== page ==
Thursday, December 30, 2010

I Love You Phillip Morris

Last night I saw I Love You Phillip Morris. It is a gay love story about two men who meet in prison, starring Jim Carrey and Ewan McGregor.

It is basically a romantic comedy, that has an odd edge to it's tone. Jim Carrey plays a compulsive con-man, and his performance is typically manic. Charming yet inaccessible. Which is perfect for his character. Ewan McGregor's character is sweeter, more vulnerable, but ultimately not very well developed.

I liked the movie overall. It was entertaining and pleasant, and it was great to see a gay male love story in a mainstream movie, and there were some great scenes. But basically there was no emotional core to it and I don't think it worked. There are a couple of scenes toward the end where, if the movie was hitting it's mark, I should have been crying. But it didn't hit me hard. I felt more like I was watching a narrative wind itself up (if that makes any sense).

Monday, December 27, 2010

Wives and Daughters

Elizabeth Gaskell's Wives and Daughters is extraordinary!

The characters are all so wonderfully drawn; I fell in love with every one of them. I enjoyed reading this so much, and felt like these were all my friends.

I was particularly moved by the relationships between the family at Hamley Hall. The old cantankerous, moody, sentimental and conflicted squire totally captured my heart.

Each of the characters, from the charming and droll Lady Harriet, to the unpleasantly vain Mr Preston, the spoiled yet good Osborne, the concerned spinsters, etc... each of them was so endearing because they were all flawed. Mrs. Gibson, hysterically so, and Cynthia, poignantly so. In fact, Cynthia was so sympathetic to me, because it seemed her inner flaws would prevent her from ever being happy. True of her mother Mrs. Gibson as well, but it seemed that Cynthia had the insight to see what was missing, whereas Mrs. Gibson existed in a fog of self-absorption.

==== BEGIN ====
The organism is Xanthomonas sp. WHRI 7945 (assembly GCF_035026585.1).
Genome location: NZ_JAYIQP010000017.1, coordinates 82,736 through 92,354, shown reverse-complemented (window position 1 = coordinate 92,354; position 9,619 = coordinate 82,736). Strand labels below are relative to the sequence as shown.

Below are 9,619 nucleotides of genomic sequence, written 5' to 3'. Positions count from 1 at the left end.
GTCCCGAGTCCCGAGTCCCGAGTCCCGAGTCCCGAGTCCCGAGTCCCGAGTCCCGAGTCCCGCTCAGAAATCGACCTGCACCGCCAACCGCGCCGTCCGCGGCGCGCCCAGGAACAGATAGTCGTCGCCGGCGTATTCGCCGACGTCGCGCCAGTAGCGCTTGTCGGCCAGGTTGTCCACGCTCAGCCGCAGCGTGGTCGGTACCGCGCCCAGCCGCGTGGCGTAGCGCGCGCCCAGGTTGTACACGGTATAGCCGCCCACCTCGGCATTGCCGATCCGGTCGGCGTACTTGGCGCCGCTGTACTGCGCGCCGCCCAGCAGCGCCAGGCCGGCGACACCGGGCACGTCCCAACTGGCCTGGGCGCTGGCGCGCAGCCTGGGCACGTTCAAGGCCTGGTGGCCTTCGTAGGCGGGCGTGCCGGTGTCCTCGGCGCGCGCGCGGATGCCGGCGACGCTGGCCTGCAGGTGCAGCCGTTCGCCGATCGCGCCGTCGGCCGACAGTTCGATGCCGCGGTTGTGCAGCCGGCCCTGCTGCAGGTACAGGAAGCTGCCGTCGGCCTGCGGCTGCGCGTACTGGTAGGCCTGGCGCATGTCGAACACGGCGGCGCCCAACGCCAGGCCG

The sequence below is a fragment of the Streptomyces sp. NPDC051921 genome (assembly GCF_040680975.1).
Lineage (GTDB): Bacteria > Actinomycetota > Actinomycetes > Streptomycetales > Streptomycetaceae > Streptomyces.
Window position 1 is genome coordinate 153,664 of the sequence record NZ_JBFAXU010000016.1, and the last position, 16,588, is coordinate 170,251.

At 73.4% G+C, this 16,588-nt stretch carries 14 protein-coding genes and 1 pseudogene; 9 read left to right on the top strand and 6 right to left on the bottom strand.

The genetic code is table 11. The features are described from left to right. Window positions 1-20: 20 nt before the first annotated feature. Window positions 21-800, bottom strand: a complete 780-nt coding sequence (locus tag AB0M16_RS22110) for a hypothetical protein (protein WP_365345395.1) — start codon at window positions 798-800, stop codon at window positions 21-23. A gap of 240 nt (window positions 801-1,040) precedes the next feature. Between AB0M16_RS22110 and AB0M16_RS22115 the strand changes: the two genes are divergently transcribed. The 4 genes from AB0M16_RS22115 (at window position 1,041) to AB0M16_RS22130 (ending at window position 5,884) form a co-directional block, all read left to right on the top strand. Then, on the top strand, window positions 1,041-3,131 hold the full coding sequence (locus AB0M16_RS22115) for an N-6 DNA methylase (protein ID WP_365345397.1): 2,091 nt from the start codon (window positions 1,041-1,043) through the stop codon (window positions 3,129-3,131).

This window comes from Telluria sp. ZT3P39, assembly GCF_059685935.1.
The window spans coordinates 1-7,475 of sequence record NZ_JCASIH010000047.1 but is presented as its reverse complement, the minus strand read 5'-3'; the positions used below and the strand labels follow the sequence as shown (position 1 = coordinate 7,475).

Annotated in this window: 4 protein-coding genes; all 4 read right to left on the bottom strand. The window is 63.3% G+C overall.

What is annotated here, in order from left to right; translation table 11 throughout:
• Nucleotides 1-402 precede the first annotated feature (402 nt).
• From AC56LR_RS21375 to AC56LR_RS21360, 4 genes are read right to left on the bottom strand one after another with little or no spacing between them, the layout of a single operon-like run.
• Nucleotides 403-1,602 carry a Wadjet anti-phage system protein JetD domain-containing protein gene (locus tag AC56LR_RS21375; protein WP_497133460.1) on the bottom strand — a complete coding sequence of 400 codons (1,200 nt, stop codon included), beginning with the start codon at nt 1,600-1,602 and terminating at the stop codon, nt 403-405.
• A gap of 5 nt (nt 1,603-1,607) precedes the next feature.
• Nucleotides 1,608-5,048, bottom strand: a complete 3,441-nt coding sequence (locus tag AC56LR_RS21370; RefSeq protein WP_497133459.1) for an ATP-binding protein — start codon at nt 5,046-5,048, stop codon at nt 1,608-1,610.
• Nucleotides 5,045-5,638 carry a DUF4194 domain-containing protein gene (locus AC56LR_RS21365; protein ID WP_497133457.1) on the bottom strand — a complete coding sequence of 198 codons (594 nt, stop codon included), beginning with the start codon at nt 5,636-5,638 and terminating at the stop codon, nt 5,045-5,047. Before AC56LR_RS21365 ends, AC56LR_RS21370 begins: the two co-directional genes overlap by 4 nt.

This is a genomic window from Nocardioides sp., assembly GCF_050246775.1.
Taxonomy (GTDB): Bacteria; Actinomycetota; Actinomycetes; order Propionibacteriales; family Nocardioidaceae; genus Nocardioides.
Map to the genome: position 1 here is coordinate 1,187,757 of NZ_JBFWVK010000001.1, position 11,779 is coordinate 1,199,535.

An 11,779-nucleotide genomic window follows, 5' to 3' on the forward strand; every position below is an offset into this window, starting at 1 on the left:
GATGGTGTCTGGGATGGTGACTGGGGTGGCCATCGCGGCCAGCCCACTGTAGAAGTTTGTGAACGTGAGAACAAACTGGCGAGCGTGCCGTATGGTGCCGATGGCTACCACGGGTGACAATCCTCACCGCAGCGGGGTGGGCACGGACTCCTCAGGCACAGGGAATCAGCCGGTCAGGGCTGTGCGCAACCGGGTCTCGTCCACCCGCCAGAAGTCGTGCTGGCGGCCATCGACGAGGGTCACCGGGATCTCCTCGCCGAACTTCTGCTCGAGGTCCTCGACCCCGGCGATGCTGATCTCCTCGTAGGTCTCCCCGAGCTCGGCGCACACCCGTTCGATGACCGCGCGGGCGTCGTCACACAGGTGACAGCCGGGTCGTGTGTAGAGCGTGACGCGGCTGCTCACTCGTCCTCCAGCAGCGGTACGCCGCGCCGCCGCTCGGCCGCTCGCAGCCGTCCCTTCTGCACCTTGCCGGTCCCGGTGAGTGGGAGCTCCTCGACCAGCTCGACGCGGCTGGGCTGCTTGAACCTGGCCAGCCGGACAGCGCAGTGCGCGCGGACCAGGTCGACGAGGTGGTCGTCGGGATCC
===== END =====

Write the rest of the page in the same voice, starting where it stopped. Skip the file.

The most stalwartly good characters, Molly, Mr. Gibson, and Roger, were no less lovable for their perfection.

Gaskell died before she finished Wives and Daughters, and it was disappointing to read the rushed ending tacked on by the editor. But she had been very close to finishing, and it was easy to see how the ends would have been tied together. I loved this book and will miss keeping company with all the delightful people of Hollingford.

Saturday, December 25, 2010

True Grit

I LOVED True Grit, the Coen brothers movie I saw with my mom on Christmas day.

It's a remake of a western about a 14-year old girl seeking to avenge her father's death. She hires Jeff Bridges, a drunken and slurring and ruthless marshal to hunt down the killer. The two of them spar in dry clipped observations and character assassinations that are hysterical. Matt Damon plays a comic foil.

The dialogue in this movie is superb, and adds a wonderfully surprising bite to the violence and drama and adventure. I didn't expect to like True Grit at all, but I was tense and riveted and entertained for every moment of it.

Friday, December 24, 2010

Pelleas et Melisande

Last night I saw Pelleas et Melisande at the Met. This 1902 Debussy opera is stiflingly atmospheric, grim and ethereal.

The narrative, about an old prince, his young bride, and her romantic attachment to his brother, has an abstract symbolic quality to it that made it difficult to emotionally connect with.

The music was beautiful and complex, and there were many interesting moments where there were no vocals, just stretches of music where the performers froze in a tableau and the set moved in a circle, hauntingly slow, mesmerizing, aesthetically pleasing, (yet still somehow emotionally alienating).

A few scenes of note: this strange extended moment when Melisande leans awkwardly out a window so that her long, somewhat straggly hair can brush against Palleas and they can each fondle themselves.

Then there was another physically awkward and dramatically tense moment when Melisande's husband has his nine year old son on his shoulders peeking into Melisande's bedroom. The young boy, by the way, had a BEAUTIFUL voice, and his performance was the most captivating and satisfying to me.

Simon Rattle conducted, and Stéphane Degout, Magdalena Kožená, and Gerald Finley sang the leads.

Thursday, December 23, 2010

Rachel Maddow at the 92nd Street Y

Last night I went to a live taping of The Rachel Maddow Show at the 92nd Street Y.